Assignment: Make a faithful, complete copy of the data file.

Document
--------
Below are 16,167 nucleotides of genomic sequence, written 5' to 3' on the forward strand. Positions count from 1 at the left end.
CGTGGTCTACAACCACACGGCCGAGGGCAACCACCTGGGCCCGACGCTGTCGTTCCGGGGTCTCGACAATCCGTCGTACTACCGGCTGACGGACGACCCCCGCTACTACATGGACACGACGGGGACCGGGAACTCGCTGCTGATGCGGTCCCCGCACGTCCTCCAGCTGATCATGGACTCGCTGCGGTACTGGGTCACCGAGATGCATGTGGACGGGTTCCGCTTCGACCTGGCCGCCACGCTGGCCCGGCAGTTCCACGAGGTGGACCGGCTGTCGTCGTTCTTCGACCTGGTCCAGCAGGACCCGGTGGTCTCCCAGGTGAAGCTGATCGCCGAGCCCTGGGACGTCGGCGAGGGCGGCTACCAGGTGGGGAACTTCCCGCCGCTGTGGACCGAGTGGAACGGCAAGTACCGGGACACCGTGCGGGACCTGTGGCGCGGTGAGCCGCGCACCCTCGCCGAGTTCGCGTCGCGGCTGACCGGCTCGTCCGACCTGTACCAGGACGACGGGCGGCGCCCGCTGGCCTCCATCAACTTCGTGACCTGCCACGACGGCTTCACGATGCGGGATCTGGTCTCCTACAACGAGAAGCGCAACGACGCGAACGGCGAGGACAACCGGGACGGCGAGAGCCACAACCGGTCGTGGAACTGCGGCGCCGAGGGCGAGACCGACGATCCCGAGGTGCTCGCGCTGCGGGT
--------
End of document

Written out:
Below are 16,167 nucleotides of genomic sequence, written 5' to 3' on the forward strand. Positions count from 1 at the left end.
CGTGGTCTACAACCACACGGCCGAGGGCAACCACCTGGGCCCGACGCTGTCGTTCCGGGGTCTCGACAATCCGTCGTACTACCGGCTGACGGACGACCCCCGCTACTACATGGACACGACGGGGACCGGGAACTCGCTGCTGATGCGGTCCCCGCACGTCCTCCAGCTGATCATGGACTCGCTGCGGTACTGGGTCACCGAGATGCATGTGGACGGGTTCCGCTTCGACCTGGCCGCCACGCTGGCCCGGCAGTTCCACGAGGTGGACCGGCTGTCGTCGTTCTTCGACCTGGTCCAGCAGGACCCGGTGGTCTCCCAGGTGAAGCTGATCGCCGAGCCCTGGGACGTCGGCGAGGGCGGCTACCAGGTGGGGAACTTCCCGCCGCTGTGGACCGAGTGGAACGGCAAGTACCGGGACACCGTGCGGGACCTGTGGCGCGGTGAGCCGCGCACCCTCGCCGAGTTCGCGTCGCGGCTGACCGGCTCGTCCGACCTGTACCAGGACGACGGGCGGCGCCCGCTGGCCTCCATCAACTTCGTGACCTGCCACGACGGCTTCACGATGCGGGATCTGGTCTCCTACAACGAGAAGCGCAACGACGCGAACGGCGAGGACAACCGGGACGGCGAGAGCCACAACCGGTCGTGGAACTGCGGCGCCGAGGGCGAGACCGACGATCCCGAGGTGCTCGCGCTGCGGGT